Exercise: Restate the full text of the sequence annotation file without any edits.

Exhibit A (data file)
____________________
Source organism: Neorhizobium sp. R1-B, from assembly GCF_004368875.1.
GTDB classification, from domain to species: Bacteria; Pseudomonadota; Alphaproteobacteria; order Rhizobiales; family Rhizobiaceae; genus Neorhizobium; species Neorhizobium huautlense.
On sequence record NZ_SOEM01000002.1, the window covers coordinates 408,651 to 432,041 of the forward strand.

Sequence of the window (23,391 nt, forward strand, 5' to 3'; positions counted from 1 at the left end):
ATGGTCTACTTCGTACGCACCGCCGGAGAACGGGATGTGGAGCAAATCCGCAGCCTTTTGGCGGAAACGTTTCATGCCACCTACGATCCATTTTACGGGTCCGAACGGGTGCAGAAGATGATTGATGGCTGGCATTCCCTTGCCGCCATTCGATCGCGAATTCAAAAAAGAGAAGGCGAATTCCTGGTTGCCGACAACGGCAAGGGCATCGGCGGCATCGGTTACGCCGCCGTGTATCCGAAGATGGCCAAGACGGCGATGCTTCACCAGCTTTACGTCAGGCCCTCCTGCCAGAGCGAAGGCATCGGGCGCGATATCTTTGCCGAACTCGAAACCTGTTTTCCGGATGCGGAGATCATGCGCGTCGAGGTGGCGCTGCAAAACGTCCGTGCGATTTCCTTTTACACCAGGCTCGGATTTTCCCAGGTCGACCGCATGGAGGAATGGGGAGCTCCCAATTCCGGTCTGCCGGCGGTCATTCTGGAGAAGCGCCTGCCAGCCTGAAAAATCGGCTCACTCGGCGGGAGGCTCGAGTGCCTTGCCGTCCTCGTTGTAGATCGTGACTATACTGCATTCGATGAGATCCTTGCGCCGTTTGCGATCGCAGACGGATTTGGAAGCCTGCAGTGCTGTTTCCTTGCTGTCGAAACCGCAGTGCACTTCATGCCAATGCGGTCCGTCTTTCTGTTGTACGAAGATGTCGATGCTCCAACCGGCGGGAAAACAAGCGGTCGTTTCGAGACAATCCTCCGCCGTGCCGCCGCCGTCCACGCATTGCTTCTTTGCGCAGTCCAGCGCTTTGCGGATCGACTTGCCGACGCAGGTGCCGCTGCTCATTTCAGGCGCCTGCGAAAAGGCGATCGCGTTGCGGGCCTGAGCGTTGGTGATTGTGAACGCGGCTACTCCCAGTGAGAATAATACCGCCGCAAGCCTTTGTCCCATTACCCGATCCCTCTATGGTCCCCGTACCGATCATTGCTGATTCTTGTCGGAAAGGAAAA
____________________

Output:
Source organism: Neorhizobium sp. R1-B, from assembly GCF_004368875.1.
GTDB classification, from domain to species: Bacteria; Pseudomonadota; Alphaproteobacteria; order Rhizobiales; family Rhizobiaceae; genus Neorhizobium; species Neorhizobium huautlense.
On sequence record NZ_SOEM01000002.1, the window covers coordinates 408,651 to 432,041 of the forward strand.

Sequence of the window (23,391 nt, forward strand, 5' to 3'; positions counted from 1 at the left end):
ATGGTCTACTTCGTACGCACCGCCGGAGAACGGGATGTGGAGCAAATCCGCAGCCTTTTGGCGGAAACGTTTCATGCCACCTACGATCCATTTTACGGGTCCGAACGGGTGCAGAAGATGATTGATGGCTGGCATTCCCTTGCCGCCATTCGATCGCGAATTCAAAAAAGAGAAGGCGAATTCCTGGTTGCCGACAACGGCAAGGGCATCGGCGGCATCGGTTACGCCGCCGTGTATCCGAAGATGGCCAAGACGGCGATGCTTCACCAGCTTTACGTCAGGCCCTCCTGCCAGAGCGAAGGCATCGGGCGCGATATCTTTGCCGAACTCGAAACCTGTTTTCCGGATGCGGAGATCATGCGCGTCGAGGTGGCGCTGCAAAACGTCCGTGCGATTTCCTTTTACACCAGGCTCGGATTTTCCCAGGTCGACCGCATGGAGGAATGGGGAGCTCCCAATTCCGGTCTGCCGGCGGTCATTCTGGAGAAGCGCCTGCCAGCCTGAAAAATCGGCTCACTCGGCGGGAGGCTCGAGTGCCTTGCCGTCCTCGTTGTAGATCGTGACTATACTGCATTCGATGAGATCCTTGCGCCGTTTGCGATCGCAGACGGATTTGGAAGCCTGCAGTGCTGTTTCCTTGCTGTCGAAACCGCAGTGCACTTCATGCCAATGCGGTCCGTCTTTCTGTTGTACGAAGATGTCGATGCTCCAACCGGCGGGAAAACAAGCGGTCGTTTCGAGACAATCCTCCGCCGTGCCGCCGCCGTCCACGCATTGCTTCTTTGCGCAGTCCAGCGCTTTGCGGATCGACTTGCCGACGCAGGTGCCGCTGCTCATTTCAGGCGCCTGCGAAAAGGCGATCGCGTTGCGGGCCTGAGCGTTGGTGATTGTGAACGCGGCTACTCCCAGTGAGAATAATACCGCCGCAAGCCTTTGTCCCATTACCCGATCCCTCTATGGTCCCCGTACCGATCATTGCTGATTCTTGTCGGAAAGGAAAA